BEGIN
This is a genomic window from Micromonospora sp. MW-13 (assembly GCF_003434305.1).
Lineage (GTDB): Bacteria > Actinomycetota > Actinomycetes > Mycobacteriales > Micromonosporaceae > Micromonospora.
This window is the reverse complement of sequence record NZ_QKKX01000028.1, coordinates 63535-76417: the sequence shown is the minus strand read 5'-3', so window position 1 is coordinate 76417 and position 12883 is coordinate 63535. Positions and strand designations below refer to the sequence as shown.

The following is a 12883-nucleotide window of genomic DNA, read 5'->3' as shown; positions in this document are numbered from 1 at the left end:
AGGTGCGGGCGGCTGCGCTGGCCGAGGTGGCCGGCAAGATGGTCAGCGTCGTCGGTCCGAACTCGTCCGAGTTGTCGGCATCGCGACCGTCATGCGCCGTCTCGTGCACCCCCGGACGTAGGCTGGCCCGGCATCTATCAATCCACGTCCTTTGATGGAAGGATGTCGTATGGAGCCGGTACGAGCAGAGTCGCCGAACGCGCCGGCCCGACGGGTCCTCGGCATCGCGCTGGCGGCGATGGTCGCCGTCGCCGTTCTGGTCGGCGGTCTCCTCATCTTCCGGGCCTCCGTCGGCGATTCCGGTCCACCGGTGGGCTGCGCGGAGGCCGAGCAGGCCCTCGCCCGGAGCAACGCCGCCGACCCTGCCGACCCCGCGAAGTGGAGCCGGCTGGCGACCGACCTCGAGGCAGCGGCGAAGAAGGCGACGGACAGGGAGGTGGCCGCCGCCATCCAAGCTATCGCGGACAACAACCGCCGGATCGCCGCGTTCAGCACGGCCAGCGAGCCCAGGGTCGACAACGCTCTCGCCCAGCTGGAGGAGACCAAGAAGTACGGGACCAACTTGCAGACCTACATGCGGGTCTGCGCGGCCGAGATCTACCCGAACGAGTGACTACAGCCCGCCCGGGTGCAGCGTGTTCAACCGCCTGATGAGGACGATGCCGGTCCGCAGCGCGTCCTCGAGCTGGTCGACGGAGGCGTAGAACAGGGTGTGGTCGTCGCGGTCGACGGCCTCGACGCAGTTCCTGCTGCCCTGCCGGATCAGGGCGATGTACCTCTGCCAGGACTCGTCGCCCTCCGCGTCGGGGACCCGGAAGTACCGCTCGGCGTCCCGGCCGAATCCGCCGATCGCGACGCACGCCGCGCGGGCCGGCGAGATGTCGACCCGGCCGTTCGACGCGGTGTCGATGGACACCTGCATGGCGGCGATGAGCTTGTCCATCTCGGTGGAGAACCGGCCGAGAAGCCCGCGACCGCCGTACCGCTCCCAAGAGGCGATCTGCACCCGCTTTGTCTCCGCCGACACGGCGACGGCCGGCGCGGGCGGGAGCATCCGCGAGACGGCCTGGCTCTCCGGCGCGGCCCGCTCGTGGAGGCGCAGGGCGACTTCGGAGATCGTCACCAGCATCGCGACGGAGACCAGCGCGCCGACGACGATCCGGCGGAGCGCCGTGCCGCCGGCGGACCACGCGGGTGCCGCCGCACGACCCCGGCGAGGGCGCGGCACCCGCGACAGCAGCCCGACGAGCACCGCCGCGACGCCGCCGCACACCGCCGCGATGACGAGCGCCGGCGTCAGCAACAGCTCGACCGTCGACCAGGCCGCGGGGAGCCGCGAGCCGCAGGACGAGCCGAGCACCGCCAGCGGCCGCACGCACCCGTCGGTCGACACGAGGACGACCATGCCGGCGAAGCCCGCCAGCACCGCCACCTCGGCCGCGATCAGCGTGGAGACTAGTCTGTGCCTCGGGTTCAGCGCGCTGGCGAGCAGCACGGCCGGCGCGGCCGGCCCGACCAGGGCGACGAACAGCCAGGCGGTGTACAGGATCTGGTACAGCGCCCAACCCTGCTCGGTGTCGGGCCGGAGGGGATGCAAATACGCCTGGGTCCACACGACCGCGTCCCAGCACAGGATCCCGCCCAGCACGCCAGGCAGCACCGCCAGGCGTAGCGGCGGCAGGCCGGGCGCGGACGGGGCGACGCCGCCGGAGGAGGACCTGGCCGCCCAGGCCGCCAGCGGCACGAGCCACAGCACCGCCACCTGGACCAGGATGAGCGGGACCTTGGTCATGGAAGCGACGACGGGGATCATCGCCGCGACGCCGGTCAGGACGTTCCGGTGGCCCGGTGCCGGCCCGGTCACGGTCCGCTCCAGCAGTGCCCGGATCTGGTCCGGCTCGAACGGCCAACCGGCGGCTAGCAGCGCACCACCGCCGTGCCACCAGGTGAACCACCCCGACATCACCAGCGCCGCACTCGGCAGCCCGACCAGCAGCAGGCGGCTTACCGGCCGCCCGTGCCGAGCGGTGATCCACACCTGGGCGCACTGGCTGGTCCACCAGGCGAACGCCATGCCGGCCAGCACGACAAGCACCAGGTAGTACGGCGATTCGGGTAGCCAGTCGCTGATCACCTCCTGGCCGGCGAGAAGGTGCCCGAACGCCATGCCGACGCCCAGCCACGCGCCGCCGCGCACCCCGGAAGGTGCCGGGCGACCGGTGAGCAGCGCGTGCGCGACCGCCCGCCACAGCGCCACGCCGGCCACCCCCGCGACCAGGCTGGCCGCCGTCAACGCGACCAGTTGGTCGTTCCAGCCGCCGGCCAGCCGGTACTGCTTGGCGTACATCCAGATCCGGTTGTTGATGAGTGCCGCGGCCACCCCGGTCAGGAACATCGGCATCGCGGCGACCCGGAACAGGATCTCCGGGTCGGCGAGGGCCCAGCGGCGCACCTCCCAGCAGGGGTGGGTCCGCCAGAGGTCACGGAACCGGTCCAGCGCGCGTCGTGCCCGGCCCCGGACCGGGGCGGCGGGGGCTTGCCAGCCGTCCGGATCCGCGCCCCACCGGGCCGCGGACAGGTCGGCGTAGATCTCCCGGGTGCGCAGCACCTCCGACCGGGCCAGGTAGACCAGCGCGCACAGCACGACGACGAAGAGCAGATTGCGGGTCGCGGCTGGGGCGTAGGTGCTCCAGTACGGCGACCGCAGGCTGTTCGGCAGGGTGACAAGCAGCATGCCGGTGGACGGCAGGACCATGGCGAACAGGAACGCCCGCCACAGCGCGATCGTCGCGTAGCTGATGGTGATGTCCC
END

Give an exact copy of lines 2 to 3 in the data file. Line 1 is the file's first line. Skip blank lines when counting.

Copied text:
Lineage (GTDB): Bacteria > Actinomycetota > Actinomycetes > Mycobacteriales > Micromonosporaceae > Micromonospora.
This window is the reverse complement of sequence record NZ_QKKX01000028.1, coordinates 63535-76417: the sequence shown is the minus strand read 5'-3', so window position 1 is coordinate 76417 and position 12883 is coordinate 63535. Positions and strand designations below refer to the sequence as shown.